So apparently this is why you might have had more nightmares over the last few years

·2-min read
Photo credit: JGI/Tom Grill/Blend Images - Getty Images
Photo credit: JGI/Tom Grill/Blend Images - Getty Images

Dreams, they're a right funny bunch, eh? Whether it's the classic on-stage-with-no-clothes-on saga or a very detailed yet very wild storyline about developing superpowers, we all dream... even if we don't actually remember doing so. But, if you're a vivid dreamer, you might have noticed that you've been having more nightmares than usual over the last few years.

As for what's caused the increase in nightmares, you can thank the panny-d. Yep, just when we thought we'd seen it all when it comes to COVID-19 side effects, one study has discovered that bad dreams may be linked to the disease.

Sharing the findings in the Nature and Science of Sleep journal, the study revealed that nightmare frequency was significantly higher in participants who had tested positive for COVID-19 compared to those who hadn't.

"We are beginning to understand some of the long-term consequences of the virus including physical, cognitive and mental health changes," the researchers behind the study said. "Given these changes, it is very likely that there are notable differences in sleep and dreaming that come subsequently to infection."

Photo credit: AzmanL - Getty Images
Photo credit: AzmanL - Getty Images

"So-called 'pandemic dreams' have provided a unique window on the psychological and physiological effects of the pandemic," the study's author, Luigi De Gennaro, noted. "We've increased our rate of dream recall, our lucid dreams, and above all, our nightmares," De Gennaro added, pointing out that the findings have been observed in participants across the globe and throughout different stages of the pandemic.

The researcher also explained that, notably, nightmares are related to PTSD (post-traumatic stress disorder), possibly indicating that the pandemic has triggered this in some people. "Nightmares are a common symptom of PTSD," De Gennaro said, "and [this] phenomena points to relevant and long-lasting symptoms of PTSD."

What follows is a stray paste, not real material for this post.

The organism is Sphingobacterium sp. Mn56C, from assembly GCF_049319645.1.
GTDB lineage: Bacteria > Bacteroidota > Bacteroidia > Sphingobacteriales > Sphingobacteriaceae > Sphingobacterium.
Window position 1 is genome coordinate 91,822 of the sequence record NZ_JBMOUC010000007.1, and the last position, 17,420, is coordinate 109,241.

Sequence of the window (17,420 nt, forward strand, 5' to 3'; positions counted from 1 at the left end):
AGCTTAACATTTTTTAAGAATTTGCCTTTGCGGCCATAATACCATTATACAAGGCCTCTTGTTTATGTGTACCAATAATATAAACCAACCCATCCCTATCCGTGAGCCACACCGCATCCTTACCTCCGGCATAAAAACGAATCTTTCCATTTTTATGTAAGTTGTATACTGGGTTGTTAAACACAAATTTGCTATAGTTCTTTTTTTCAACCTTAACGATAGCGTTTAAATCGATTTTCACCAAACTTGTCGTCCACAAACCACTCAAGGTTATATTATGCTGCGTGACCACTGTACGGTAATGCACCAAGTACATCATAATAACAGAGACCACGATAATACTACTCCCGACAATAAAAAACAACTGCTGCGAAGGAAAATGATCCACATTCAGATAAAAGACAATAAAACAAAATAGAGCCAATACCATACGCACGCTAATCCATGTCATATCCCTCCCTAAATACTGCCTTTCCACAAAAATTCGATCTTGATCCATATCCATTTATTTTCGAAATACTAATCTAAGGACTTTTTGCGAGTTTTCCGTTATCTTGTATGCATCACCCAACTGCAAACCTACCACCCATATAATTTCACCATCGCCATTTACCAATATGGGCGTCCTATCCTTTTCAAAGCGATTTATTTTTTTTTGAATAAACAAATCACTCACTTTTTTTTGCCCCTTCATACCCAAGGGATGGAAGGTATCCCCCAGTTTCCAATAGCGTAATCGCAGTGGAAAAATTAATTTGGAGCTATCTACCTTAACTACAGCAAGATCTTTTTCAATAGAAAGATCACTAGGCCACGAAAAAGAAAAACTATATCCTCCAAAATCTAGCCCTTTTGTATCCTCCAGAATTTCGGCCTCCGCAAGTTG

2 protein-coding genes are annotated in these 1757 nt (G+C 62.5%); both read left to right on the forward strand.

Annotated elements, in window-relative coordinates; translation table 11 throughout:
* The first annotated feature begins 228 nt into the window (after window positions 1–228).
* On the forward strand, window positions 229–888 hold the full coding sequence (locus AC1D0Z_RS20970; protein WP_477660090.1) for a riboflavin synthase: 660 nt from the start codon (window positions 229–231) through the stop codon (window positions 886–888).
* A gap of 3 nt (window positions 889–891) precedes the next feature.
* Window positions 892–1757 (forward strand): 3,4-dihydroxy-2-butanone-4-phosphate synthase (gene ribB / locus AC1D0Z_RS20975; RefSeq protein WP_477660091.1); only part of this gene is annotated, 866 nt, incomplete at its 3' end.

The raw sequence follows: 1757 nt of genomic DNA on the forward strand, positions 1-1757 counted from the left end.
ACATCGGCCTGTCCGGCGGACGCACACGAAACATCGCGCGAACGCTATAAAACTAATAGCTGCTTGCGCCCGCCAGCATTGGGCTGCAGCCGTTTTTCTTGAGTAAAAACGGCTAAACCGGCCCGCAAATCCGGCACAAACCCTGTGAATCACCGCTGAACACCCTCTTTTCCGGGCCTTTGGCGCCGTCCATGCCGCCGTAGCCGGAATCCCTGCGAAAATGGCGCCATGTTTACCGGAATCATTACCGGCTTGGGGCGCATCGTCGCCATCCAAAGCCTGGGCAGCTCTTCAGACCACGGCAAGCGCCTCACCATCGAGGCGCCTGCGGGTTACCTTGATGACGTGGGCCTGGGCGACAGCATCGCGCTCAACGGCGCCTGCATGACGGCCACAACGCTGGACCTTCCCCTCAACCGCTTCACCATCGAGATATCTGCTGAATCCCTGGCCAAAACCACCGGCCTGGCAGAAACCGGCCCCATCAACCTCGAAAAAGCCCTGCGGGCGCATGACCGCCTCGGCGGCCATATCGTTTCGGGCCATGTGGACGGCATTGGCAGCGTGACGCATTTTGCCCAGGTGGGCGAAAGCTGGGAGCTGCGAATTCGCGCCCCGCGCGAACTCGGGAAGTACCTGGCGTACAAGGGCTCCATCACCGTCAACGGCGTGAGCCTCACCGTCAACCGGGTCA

Part of the study also looked at how those with long COVID-19 have been affected when it comes to their dreaming habits. "There is another relevant phenomenon concerning people with long COVID," De Gennaro continued. "Although not yet published, I anticipate that nightmares also are one of the most frequent reported symptom of this syndrome."

As for what can be done to help those suffering with bad dreams, the NHS notes that treatment for nightmares in adults depends on the cause. "If you're having nightmares caused by a traumatic event, a GP may recommend psychological treatment such as counselling," the NHS website advises. "If you have a condition that affects your sleep, treatment will usually involve trying to manage the condition better."

This article is not intended to be a substitute for professional medical advice or diagnosis. Always seek the advice of your physician or other qualified health provider with any questions you may have regarding a medical condition.

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